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by Stephen on February 7th, 2023

Last week, I had the opportunity to present the submission of the Commercial & Business Law Committee of the New Zealand Law Society to the Economic Development Select Committee.

Whilst I have worked around central Government a little bit, opportunities to participate in the engine room of Government, such as at Select Committee level, are still something that I regard as novel – and a bit of a privilege.

Like all of the work of the NZLS law reform committees, this sub was the product of time and effort by a team of volunteers – and marked the swansong from the CBLC of my former Simpson Grierson colleague Charlotte McLaughlin. 

The mainstream media seem to have picked up the day’s proceedings but the reporting is a bit hard to follow.

The Bill, which started life as a private member’s bill, seeks to amend section 131 of the Companies Act, by adding a ‘for the avoidance of doubt’ provision that is said to enable directors to consider a list of matters when determining how to discharge their duty to act in the best interests of the company.

As presently drafted in the Bill – that list is not exhaustive.

On one level, the Bill can be seen as an attempt to bring to a head, at a policy level, the debate in company law over “shareholder primacy” versus “stakeholder theory”.

The Law Society’s submission is that the Bill should not proceed.  In summary form, this on the basis of four headline points:

  • The Bill seeks to solve a problem that does not exist:  Company directors can already consider the range of matters proposed. 

The sub refers to the 2020 Supreme Court, in Debut Homes – which confirmed that the legislative test in section 131 of the Companies Act is subjective.  It already allows directors to consider all the factors described in the Bill (and others) – if that is what a director believes to be in the company’s best interests.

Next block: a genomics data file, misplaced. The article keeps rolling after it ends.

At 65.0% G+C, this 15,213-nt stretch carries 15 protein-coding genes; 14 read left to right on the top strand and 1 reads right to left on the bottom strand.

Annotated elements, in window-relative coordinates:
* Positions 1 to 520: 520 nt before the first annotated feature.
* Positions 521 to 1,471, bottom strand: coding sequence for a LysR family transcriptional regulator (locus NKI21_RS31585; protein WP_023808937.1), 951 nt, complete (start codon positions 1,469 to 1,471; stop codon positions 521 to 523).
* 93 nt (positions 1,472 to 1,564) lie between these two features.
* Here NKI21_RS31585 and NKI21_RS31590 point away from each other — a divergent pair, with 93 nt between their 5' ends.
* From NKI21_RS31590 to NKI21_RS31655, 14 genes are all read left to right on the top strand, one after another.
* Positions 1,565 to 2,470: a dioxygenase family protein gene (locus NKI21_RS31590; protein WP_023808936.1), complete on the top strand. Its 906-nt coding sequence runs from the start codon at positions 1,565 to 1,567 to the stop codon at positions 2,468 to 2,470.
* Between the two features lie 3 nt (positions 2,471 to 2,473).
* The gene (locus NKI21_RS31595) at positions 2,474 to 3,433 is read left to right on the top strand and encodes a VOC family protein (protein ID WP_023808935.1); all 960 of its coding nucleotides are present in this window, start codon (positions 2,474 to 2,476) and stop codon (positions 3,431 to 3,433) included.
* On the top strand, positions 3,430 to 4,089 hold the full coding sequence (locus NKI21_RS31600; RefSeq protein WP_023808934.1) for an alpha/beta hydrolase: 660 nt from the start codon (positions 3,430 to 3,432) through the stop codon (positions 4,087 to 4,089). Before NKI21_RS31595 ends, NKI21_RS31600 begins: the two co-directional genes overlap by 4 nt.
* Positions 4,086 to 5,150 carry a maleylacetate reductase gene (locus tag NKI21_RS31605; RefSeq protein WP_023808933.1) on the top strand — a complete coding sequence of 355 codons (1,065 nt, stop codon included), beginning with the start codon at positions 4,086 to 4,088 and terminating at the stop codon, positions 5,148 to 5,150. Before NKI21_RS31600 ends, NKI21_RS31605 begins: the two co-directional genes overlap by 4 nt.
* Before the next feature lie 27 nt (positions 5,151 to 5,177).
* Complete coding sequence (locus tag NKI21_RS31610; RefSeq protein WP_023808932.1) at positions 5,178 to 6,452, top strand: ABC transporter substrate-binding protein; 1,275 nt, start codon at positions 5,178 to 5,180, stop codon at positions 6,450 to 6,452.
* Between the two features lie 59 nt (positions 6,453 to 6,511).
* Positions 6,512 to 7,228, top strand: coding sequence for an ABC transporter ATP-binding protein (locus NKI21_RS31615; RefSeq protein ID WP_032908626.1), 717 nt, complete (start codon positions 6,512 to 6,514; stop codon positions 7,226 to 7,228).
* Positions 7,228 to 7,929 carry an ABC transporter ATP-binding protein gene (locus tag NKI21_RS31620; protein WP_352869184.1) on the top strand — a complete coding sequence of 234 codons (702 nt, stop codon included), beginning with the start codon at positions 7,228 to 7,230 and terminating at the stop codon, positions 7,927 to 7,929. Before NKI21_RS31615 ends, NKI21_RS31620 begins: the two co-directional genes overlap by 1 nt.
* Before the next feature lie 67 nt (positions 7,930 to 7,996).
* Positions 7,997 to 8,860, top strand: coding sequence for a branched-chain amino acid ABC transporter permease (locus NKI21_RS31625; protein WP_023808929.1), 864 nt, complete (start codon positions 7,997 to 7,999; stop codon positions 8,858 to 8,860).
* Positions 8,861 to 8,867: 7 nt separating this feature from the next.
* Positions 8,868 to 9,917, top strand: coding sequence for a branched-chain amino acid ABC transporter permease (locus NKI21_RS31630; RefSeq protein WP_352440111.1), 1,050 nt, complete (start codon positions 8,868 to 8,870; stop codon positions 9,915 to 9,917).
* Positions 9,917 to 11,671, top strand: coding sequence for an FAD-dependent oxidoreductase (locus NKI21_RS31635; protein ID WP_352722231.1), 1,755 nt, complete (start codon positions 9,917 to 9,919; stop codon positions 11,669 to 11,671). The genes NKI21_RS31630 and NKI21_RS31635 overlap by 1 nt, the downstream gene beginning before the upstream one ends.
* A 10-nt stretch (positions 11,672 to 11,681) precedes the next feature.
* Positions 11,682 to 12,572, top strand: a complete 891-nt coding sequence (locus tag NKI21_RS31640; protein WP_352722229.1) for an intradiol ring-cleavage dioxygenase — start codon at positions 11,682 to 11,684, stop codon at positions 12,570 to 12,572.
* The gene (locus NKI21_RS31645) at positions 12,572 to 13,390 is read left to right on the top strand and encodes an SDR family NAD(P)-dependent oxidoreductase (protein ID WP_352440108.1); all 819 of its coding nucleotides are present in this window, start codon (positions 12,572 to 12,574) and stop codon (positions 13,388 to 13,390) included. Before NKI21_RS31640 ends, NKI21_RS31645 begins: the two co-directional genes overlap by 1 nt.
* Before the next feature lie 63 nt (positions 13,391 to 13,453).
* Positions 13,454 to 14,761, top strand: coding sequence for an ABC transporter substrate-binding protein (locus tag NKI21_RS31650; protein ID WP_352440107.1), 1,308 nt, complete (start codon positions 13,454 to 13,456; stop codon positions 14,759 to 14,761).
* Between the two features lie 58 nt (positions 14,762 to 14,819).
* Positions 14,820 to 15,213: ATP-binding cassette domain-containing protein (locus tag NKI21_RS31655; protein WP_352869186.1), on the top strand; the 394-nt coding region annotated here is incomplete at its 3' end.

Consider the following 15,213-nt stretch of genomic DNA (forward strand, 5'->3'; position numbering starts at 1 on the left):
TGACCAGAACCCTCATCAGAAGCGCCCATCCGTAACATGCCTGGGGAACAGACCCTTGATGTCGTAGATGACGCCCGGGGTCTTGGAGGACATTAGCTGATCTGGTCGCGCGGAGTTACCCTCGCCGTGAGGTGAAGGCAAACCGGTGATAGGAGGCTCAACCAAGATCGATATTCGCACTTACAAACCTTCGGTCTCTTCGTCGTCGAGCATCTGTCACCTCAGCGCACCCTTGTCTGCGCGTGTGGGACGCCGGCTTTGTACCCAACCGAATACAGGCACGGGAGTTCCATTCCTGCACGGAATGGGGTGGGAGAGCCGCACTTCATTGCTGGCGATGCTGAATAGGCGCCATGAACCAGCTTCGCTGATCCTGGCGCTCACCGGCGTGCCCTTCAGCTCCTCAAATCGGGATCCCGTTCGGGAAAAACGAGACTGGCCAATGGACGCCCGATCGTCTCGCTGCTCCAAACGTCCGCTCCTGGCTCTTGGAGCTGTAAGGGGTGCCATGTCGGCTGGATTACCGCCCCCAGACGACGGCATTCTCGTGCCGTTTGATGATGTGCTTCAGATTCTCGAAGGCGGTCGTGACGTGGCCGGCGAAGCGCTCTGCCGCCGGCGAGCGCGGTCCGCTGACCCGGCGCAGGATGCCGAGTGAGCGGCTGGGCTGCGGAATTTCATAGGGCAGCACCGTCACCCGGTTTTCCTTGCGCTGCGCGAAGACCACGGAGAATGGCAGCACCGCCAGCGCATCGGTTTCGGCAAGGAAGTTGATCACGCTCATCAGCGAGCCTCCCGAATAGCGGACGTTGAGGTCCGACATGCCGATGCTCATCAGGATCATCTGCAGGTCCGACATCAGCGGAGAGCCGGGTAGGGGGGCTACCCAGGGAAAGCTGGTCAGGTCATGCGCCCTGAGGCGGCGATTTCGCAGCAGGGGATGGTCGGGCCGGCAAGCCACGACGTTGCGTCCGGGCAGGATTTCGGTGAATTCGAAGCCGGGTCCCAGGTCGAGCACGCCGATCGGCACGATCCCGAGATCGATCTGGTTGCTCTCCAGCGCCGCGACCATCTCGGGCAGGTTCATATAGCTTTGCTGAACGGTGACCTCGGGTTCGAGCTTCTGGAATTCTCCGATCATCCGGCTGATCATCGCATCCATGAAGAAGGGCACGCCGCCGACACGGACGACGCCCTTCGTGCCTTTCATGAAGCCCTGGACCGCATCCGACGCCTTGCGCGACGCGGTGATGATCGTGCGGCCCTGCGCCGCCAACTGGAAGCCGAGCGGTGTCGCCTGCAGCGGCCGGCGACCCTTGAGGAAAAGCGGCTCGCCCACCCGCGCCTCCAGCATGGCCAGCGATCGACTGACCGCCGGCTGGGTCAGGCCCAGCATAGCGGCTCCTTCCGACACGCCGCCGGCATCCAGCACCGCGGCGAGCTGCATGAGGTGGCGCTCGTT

• Caution against ad-hoc changes to the directors’ duties regime:  Attempts to reiterate or reinforce law on directors’ duties should not be made in an ad-hoc manner.  This is a fundamental element of company law, and changes should not be made piece-meal.  Instead, they should be the subject of a thorough and comprehensive law reform process, including early public consultation.  Making ad-hoc changes in this manner risks unintended and unconsidered consequences.

Here, a range of concerns about the Bill were highlighted:

  • how the proposed add-on will impact director liability – in a regime that is already the subject of some uncertainty;
  • the lack of clarity about what is meant by “recognised environmental, social and governance factors” (“recognised” by whom and to what extent?); and
  • although the Bill intends a (permissive) ‘for the avoidance of doubt’ add-on to the section 131 duty – there is a real risk that it will be interpreted by some as a sort of ‘default setting’ for directors.  Coupled with a lack of clarity about its purpose – this raises the prospect of uncertain interaction with other legislation and the risk of unintended and unforeseen consequences.
  • Any thorough examination of the drivers for law change must have an eye to overseas experience:  In this way, we not only benefit from overseas experience – but also manage the risk of being seen to take important elements of company law in directions that might be seen to be out-of-step with Australia.
  • Law reform should focus on changing the right law, for the rights reasons:  No matter how well-intentioned, the Bill has not been through a comprehensive law reform process, and it is not clear if it is intended to achieve more substantive changes to the company law regime.  The Law Society has strongly and consistently advocated that significant changes in commercial law should follow a full policy development process and be clear in their intended effect.

If the Bill seeks to promote meaningful progress on issues such as reducing adverse environmental impacts then:

  • this goal should be addressed in the context of an all-embracing review; and
  • clear legal obligations (coupled with efficient enforcement mechanisms) are likely to have a more realistic chance of achieving their goal. 

The Bill, as presently drafted, does not do that.

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